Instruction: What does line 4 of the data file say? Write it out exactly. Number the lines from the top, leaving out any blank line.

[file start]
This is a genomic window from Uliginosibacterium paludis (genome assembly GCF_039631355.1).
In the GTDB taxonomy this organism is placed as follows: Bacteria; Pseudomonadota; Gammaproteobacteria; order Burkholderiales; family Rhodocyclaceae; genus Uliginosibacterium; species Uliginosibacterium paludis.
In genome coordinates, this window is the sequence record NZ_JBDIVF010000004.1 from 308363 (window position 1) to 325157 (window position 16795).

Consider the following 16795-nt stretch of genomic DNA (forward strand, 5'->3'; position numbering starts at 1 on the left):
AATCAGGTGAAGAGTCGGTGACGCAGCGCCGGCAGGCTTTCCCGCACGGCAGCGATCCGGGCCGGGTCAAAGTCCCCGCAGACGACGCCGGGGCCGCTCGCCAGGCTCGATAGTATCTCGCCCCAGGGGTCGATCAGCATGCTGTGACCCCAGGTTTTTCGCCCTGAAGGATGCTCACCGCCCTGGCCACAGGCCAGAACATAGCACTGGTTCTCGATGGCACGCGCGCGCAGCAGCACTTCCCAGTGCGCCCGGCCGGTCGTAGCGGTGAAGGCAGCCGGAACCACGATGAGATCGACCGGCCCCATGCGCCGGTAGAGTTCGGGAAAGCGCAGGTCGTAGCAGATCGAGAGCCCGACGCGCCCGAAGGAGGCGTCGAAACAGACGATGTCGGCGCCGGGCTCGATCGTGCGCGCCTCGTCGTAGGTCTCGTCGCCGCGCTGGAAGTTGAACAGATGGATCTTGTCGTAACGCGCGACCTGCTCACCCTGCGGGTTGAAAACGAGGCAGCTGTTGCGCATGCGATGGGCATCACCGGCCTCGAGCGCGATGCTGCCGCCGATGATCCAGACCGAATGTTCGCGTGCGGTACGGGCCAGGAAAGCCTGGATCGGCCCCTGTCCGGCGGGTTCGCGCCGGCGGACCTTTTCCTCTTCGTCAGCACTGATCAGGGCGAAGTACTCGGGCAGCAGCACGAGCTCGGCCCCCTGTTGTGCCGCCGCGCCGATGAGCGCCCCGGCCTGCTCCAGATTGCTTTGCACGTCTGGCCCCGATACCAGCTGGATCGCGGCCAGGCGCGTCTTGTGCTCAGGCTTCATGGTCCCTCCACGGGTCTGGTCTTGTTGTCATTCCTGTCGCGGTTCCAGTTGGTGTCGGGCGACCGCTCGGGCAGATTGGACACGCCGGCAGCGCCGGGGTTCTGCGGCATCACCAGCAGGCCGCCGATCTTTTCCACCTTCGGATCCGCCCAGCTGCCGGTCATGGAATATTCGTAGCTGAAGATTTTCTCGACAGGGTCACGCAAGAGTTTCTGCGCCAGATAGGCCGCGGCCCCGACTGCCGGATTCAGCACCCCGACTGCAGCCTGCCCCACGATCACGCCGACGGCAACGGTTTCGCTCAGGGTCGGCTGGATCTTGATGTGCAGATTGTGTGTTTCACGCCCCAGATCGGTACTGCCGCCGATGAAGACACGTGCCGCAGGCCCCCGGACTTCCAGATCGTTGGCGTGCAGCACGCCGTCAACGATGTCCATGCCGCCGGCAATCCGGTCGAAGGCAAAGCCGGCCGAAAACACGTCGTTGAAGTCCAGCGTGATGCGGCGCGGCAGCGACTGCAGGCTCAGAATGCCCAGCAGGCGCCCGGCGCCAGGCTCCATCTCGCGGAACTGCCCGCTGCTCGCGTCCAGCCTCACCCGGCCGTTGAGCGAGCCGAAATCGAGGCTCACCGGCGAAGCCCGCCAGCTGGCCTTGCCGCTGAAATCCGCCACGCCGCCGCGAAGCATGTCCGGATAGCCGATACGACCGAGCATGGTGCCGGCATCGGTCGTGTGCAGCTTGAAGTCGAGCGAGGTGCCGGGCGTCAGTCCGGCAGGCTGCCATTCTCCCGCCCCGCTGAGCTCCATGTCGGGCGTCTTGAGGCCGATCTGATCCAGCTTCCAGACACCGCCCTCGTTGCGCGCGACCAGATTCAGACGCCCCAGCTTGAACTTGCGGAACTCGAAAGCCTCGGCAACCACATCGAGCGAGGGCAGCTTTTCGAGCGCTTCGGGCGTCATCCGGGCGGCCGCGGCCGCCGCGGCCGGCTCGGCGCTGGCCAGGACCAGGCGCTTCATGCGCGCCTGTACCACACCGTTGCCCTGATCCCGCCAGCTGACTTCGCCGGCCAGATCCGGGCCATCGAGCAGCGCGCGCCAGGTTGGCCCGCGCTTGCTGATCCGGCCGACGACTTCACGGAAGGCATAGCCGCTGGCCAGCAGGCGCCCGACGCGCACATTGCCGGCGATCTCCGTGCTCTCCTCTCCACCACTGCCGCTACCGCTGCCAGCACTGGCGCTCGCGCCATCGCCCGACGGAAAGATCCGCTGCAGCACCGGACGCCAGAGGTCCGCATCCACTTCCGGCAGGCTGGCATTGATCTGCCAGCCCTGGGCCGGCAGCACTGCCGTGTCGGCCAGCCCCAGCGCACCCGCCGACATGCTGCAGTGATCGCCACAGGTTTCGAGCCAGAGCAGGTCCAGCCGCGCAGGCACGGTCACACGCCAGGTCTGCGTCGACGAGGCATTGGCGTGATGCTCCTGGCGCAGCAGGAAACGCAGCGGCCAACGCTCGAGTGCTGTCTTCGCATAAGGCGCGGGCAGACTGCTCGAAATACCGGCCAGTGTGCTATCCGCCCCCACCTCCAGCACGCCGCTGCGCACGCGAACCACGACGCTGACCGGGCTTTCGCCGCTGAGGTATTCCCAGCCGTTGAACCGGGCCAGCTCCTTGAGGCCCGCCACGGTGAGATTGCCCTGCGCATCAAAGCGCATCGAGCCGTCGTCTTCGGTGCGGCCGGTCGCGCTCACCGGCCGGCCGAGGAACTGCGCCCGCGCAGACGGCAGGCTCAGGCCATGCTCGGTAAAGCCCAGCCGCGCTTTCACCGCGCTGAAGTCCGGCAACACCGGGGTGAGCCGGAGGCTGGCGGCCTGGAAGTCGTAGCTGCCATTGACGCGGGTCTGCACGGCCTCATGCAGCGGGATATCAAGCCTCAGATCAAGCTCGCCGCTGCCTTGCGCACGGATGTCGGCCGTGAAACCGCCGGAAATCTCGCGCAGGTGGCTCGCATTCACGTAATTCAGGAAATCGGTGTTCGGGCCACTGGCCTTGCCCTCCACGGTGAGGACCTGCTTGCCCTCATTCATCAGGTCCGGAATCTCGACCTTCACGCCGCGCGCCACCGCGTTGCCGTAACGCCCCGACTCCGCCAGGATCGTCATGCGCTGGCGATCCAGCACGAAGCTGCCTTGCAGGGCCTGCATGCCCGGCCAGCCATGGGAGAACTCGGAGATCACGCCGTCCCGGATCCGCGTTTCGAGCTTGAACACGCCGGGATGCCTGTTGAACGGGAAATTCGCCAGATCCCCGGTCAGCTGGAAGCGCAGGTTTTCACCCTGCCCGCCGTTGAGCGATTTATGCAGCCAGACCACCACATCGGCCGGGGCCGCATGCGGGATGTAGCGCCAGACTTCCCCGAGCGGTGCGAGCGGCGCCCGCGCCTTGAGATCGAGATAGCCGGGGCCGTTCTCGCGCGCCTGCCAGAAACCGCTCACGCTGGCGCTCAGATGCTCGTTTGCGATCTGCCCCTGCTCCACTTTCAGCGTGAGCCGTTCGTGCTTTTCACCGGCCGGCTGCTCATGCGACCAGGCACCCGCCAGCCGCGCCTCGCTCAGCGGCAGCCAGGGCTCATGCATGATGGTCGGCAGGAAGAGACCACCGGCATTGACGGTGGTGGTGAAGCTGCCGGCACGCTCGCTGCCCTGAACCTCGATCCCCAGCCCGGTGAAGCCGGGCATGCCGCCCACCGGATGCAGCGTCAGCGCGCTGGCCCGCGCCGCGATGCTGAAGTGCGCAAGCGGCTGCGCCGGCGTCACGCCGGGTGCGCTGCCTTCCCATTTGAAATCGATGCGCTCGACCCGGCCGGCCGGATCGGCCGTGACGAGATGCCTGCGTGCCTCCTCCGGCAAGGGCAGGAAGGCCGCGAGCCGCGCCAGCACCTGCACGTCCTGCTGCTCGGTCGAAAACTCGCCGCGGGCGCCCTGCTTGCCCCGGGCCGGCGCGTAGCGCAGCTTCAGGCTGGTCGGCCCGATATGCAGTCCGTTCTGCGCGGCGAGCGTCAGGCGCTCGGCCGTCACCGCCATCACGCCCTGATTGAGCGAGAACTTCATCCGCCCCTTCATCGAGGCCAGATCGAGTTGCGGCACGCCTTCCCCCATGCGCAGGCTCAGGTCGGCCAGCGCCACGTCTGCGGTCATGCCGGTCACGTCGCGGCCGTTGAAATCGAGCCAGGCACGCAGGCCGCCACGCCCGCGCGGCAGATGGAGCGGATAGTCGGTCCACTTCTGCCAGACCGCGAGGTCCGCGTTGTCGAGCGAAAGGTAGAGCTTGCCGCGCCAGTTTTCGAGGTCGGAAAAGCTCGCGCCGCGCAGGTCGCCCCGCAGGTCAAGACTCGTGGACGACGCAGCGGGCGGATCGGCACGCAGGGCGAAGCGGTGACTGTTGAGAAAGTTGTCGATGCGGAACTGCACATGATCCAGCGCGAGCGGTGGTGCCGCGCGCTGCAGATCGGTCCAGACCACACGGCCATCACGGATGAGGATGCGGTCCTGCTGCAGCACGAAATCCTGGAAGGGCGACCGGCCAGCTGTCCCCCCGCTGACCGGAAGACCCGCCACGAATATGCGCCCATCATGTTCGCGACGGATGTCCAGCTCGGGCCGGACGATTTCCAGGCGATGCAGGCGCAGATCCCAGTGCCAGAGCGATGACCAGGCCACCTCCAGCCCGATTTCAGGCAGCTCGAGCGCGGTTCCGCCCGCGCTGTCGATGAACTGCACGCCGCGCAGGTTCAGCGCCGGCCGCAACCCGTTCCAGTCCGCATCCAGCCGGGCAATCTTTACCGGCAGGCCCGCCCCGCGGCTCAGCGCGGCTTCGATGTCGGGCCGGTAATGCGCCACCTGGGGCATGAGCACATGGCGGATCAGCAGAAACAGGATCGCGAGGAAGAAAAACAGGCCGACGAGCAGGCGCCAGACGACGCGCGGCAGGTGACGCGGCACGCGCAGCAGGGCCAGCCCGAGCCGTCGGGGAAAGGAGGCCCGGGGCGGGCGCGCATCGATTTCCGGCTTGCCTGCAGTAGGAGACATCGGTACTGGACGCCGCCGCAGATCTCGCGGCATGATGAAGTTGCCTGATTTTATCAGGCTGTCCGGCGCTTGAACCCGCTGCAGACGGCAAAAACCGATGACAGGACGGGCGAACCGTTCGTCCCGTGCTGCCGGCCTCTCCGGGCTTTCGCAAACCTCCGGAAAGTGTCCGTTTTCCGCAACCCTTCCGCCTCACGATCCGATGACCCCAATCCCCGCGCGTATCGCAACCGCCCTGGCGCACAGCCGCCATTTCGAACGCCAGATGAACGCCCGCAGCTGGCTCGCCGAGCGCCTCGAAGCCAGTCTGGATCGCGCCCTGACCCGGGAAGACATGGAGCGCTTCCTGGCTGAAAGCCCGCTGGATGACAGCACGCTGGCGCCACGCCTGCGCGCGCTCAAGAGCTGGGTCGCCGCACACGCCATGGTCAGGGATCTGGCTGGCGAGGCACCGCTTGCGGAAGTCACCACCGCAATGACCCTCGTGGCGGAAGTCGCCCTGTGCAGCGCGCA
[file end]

Consider the following 16795-nt stretch of genomic DNA (forward strand, 5'->3'; position numbering starts at 1 on the left):